Being in the right place is one secret to success, knowing when it’s the right time is a little trickier. While ‘breaking up’ is hard to do, for a JV it’s also fatal. An eager bidder has to put the ‘brakes’ on his ambitious plans ‘post’ haste! …
Q: We are purchasing a construction company that has employees and we have applied for a new license for the new company. We plan to transfer the employees to the new company once the sale is final. With regards to Worker’s Comp, can we file an Exemption now since we don’t employ anyone yet? Or are we required to add the new company to our policy since we plan to transfer all of the employees once the sale is complete?
A: You can file the Exemption now with the intention to provide the CSLB with proof of Worker’s Comp as soon as the employees are officially transferred to the new entity. When employees are hired Worker’s Comp must be provided, to protect both you and your workers.
Q: We need to change our business name on our Joint Venture license. Are we required to have “Joint Venture” at the end of our name or can we change it to just our two business names? Secondly, The Joint Venture used to be made up of three entities and we need to remove one of them. How do we go about doing that?
A: To answer your first question, Joint Ventures are required to have either “Joint Venture” or “JV” at the end of their business name.
Also, Joint Ventures are considered a Partnership and you cannot make any changes to a Partnership license. I recommend ‘terminating’ the existing license and then you would be required to apply for a new license with the two entities that currently make up the JV.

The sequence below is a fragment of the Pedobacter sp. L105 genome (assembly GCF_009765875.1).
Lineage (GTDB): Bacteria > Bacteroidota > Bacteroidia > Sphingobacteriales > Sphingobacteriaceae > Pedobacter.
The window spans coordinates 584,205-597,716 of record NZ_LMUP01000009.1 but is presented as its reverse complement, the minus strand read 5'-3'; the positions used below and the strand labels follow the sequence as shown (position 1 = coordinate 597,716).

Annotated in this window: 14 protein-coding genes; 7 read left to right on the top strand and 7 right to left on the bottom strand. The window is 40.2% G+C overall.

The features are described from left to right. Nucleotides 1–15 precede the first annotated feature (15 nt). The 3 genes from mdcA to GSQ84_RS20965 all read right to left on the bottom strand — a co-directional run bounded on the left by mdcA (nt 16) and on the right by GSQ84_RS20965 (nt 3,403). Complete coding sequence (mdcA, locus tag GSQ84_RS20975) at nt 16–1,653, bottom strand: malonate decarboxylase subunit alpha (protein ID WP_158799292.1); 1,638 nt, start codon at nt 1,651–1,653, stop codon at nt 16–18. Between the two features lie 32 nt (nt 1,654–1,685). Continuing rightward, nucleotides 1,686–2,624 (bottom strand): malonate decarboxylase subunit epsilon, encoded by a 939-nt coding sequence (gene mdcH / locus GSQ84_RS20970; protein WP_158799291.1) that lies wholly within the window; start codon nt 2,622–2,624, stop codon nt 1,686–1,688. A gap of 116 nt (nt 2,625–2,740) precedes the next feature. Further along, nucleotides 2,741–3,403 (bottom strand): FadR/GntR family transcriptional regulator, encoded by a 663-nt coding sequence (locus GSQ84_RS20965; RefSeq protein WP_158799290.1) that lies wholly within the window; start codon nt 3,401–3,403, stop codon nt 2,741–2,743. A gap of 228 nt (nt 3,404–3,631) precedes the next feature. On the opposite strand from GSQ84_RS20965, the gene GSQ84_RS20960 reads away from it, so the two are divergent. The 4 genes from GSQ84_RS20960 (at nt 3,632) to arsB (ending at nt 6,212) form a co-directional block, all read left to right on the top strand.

Q: Our corporation is currently licensed as a General Building Contractor. We have formed a new LLC and our license application is in process. I spoke with someone at the CSLB and they told me that our application is accepted when it is posted. Does that mean our LLC can operate now that the application is posted?
A: You cannot perform any contracting work until the actual license is issued. “Posted” means that the application is acceptable but doesn’t necessarily mean that the process is complete. Many times there are more items that are required after the application is posted, such as bonds, proof of insurance, or fingerprinting.
Q: We would like to add two ‘doing business as’ or dba names to our contractor’s license. We are doing a lot of general contracting work at this point and a few of our customers have been hesitant with the work because of our name as Roofing and Waterproofing. Can you help with this?
A: You can add one dba to your license but you cannot have two dba’s on one license. If you want a second dba, you can apply for a separate license for the same entity with a different dba. And yes, we would be happy to assist you with that process.